Socrates and Place

Socrates can’t learn from place.  He’s too anthropocentric.  I always think of Plato’s Phaedrus (230d), where Socrates says this:

You see, I am fond of learning. Now the country places and the trees won’t teach me anything, and the people in the city do.

He is fond of learning (philomathes), but country places (chorai) and trees (dendra) don’t help, whereas anthropoi do.  What really interests me here isn’t the obvious anthropocentrism of Socrates, but this: Phaedrus is able to use written discourse as a drug to lure Socrates to the countryside (where he might be capable of learning in place, of place), and after he is drugged-dragged out into place, he asks forgiveness for his anthropocentrism.  Here’s a slightly more complete version of the passage.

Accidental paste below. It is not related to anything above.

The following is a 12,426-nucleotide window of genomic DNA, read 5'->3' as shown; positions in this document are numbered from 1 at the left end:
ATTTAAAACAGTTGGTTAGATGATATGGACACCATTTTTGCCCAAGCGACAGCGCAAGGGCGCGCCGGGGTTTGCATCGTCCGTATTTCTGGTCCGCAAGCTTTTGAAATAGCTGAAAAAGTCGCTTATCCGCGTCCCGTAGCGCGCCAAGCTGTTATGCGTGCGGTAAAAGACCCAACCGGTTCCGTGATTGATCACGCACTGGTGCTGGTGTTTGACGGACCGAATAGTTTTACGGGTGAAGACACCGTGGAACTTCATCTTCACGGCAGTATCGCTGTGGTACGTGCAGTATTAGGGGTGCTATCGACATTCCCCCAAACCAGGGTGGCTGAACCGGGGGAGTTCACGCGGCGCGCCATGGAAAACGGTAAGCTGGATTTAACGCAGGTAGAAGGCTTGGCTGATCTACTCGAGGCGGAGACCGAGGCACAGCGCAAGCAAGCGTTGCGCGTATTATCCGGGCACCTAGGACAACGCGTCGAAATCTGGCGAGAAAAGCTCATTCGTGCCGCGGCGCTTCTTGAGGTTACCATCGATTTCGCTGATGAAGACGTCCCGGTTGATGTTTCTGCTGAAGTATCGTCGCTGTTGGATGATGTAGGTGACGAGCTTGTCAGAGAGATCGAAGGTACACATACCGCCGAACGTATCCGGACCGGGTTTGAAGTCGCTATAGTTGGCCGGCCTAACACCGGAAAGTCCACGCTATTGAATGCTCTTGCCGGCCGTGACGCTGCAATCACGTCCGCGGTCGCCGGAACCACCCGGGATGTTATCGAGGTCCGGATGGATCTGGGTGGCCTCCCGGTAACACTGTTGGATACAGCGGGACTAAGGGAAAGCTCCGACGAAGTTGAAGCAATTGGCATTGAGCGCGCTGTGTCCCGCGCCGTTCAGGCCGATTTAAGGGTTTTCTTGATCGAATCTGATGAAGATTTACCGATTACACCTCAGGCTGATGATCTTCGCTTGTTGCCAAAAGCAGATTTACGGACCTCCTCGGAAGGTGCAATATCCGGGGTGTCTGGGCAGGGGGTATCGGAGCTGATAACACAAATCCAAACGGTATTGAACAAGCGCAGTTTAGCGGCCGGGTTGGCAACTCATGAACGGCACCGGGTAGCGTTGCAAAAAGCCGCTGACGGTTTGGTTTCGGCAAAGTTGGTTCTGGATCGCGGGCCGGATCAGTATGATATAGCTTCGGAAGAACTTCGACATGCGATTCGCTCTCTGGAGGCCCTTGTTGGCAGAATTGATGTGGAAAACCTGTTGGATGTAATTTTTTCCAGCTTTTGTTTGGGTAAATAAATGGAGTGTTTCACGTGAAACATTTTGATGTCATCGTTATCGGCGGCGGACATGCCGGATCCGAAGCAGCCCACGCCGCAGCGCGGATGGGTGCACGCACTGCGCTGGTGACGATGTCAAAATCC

Forgive me, my dear friend. You see, I am fond of learning. Now the country places and the trees won’t teach me anything, and the people in the city do.  But you seem to have found the charm [pharmakon] to bring me out.

 

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